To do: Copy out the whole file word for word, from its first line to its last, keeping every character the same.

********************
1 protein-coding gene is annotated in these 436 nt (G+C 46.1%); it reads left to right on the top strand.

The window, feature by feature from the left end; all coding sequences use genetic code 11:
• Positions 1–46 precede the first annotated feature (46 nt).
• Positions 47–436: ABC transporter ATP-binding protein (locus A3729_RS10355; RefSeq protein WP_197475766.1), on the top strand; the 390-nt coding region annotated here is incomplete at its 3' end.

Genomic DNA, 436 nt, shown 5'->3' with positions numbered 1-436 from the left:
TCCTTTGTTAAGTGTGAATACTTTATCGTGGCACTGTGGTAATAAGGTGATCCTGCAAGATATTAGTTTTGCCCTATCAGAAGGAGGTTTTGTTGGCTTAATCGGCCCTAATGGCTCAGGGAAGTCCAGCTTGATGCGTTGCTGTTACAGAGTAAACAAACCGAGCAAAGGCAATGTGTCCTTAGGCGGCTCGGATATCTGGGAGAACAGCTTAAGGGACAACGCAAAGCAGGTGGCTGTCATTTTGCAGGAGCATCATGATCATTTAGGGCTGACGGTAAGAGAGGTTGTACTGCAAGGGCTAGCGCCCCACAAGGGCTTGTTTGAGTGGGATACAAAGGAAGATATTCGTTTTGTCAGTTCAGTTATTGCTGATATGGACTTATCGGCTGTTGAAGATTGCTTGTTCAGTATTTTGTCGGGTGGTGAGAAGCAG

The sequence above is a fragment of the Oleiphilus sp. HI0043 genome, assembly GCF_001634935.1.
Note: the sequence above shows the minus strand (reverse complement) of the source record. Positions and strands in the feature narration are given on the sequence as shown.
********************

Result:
1 protein-coding gene is annotated in these 436 nt (G+C 46.1%); it reads left to right on the top strand.

The window, feature by feature from the left end; all coding sequences use genetic code 11:
• Positions 1–46 precede the first annotated feature (46 nt).
• Positions 47–436: ABC transporter ATP-binding protein (locus A3729_RS10355; RefSeq protein WP_197475766.1), on the top strand; the 390-nt coding region annotated here is incomplete at its 3' end.

Genomic DNA, 436 nt, shown 5'->3' with positions numbered 1-436 from the left:
TCCTTTGTTAAGTGTGAATACTTTATCGTGGCACTGTGGTAATAAGGTGATCCTGCAAGATATTAGTTTTGCCCTATCAGAAGGAGGTTTTGTTGGCTTAATCGGCCCTAATGGCTCAGGGAAGTCCAGCTTGATGCGTTGCTGTTACAGAGTAAACAAACCGAGCAAAGGCAATGTGTCCTTAGGCGGCTCGGATATCTGGGAGAACAGCTTAAGGGACAACGCAAAGCAGGTGGCTGTCATTTTGCAGGAGCATCATGATCATTTAGGGCTGACGGTAAGAGAGGTTGTACTGCAAGGGCTAGCGCCCCACAAGGGCTTGTTTGAGTGGGATACAAAGGAAGATATTCGTTTTGTCAGTTCAGTTATTGCTGATATGGACTTATCGGCTGTTGAAGATTGCTTGTTCAGTATTTTGTCGGGTGGTGAGAAGCAG

The sequence above is a fragment of the Oleiphilus sp. HI0043 genome, assembly GCF_001634935.1.
Note: the sequence above shows the minus strand (reverse complement) of the source record. Positions and strands in the feature narration are given on the sequence as shown.